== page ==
Across the Canada, there seems to be a steady decline in the customer service levels of nearly every type of business. Companies just aren’t paying enough attention to providing adequate levels of customer service by phone, online or in person. For the American consumer, substandard service has become the new normal.
What’s leading to this decline? In my experience, I’ve noticed that many businesses are making the same mistakes, over and again. There is a lack of training and little investment in basic customer service skills while setting sky-high sales expectations and measuring employee performance with a maniacal zeal. But let's look at Hospitality specifically. I don't believe there is an industry more in need of being hospitable, no? When I lecture on hospitality, I stress the fact that there are three criteria, service, food and ambiance. All three are lectures upon there own. I always make it clear that service is number one. Nothing else really matters if this aspect is not solid. So, what is customer service in hospitality?
1. Put Yourself In Your Customer’s Shoes
Before beginning your operations take a minute and walk into the restaurant as a customer. You will see what the customer sees when they enter, you will feel the energy that a customer may feel. Though it feels like it hardly makes a difference, humans are subconscious beings and the way of entering your restaurant has the capacity to determine how the entire experience will be for them.
If you enter your restaurant and notice that your staff does not smile while greeting the customer, no matter how polite they are it can be upsetting. The key is to set the pace of experience from the beginning.
2. Start From The Greeting
The way you greet your customers is very important for the experience that they will have. Greeting sets the mood of the experience and gives the customers an idea of what to expect. It is safe to assume that a warm greeting will set a happy mood for your customers whereas a merely formal greeting will put them off.
Smiling is a very important part of the greeting and is mostly the difference between a warm, welcoming hello and a merely courteous hello. While etiquette is important it is significant to note that most people in the states appreciate a friendly greeting. Be polite but strike a familiarity with the way you greet your guests.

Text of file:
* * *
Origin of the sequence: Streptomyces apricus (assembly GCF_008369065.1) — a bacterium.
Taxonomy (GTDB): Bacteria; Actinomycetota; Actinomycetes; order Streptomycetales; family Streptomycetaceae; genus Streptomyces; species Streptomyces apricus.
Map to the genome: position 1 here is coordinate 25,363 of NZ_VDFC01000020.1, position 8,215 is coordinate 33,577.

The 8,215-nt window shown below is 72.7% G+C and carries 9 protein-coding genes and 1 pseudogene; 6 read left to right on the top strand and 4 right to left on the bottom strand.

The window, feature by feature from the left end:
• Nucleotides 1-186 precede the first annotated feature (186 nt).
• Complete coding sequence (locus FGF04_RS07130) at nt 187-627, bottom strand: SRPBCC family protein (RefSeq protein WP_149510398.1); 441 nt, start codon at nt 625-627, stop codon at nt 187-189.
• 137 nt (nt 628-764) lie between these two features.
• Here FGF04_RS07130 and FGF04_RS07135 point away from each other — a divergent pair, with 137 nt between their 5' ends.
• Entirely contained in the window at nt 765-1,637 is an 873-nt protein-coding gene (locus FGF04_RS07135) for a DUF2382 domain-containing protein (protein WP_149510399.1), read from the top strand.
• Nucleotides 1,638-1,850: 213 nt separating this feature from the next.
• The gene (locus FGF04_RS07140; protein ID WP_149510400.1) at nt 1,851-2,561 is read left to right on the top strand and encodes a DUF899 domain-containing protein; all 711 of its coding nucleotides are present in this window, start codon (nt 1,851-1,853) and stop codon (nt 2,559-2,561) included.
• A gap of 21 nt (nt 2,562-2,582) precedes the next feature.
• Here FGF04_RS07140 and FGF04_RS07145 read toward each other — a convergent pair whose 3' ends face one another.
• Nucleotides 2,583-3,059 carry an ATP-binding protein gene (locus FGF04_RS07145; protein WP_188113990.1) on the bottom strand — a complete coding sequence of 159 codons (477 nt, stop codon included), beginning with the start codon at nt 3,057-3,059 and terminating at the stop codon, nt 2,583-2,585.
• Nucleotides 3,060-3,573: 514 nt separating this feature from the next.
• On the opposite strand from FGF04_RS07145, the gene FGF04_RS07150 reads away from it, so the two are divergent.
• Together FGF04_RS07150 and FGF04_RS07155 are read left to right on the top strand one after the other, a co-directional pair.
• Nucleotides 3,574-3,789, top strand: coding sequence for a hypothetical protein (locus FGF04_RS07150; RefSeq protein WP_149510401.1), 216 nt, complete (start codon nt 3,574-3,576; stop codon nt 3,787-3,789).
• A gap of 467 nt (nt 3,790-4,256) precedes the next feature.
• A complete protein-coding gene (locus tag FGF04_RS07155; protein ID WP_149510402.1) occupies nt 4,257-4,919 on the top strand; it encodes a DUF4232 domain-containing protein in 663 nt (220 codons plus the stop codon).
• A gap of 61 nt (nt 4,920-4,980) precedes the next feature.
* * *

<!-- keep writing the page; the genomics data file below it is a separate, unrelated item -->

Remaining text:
Also, make sure that the guests are greeted as soon as they enter the restaurant before being shown to their table. Titles like Sir, Miss, or Mrs should do fine when coupled with a proper greeting at the proper time.
3. Mind Your Manners
Make sure that your servers are trained in proper service manners. For a casual dining or a self-service restaurant, this step is not as important for an extraordinary customer service experience but as you move towards fine dine restaurants, service etiquette can make all the difference. Some things that you should not forget are:-
Food should be served and cleared from the diner’s left.
Drinks should be poured from the right.
There should ideally be no need for a server to interrupt the guest but if such a need arises, then the server must be polite.
The guest should not have to ask the server to clear the plates or process the bill. All this must be done by the server in a timely manner.
Train your servers to look out for details so they can get little things to the diners without them having to ask, for example bringing extra napkins or refilling glasses.
If food needs to be served to the guests on the plate, then serve the women first, then the oldest men and then the children.
There, of course is much more to it than this. If you would like more information, head over to www.professionalchefsfoodnetwork.org Here for a small membership fee you will find hundreds of templates, excel sheets and documents to assist with training, monitoring and basically exceling in the customer service for hospitality department.
Cheers, and have a great harvest moon weekend!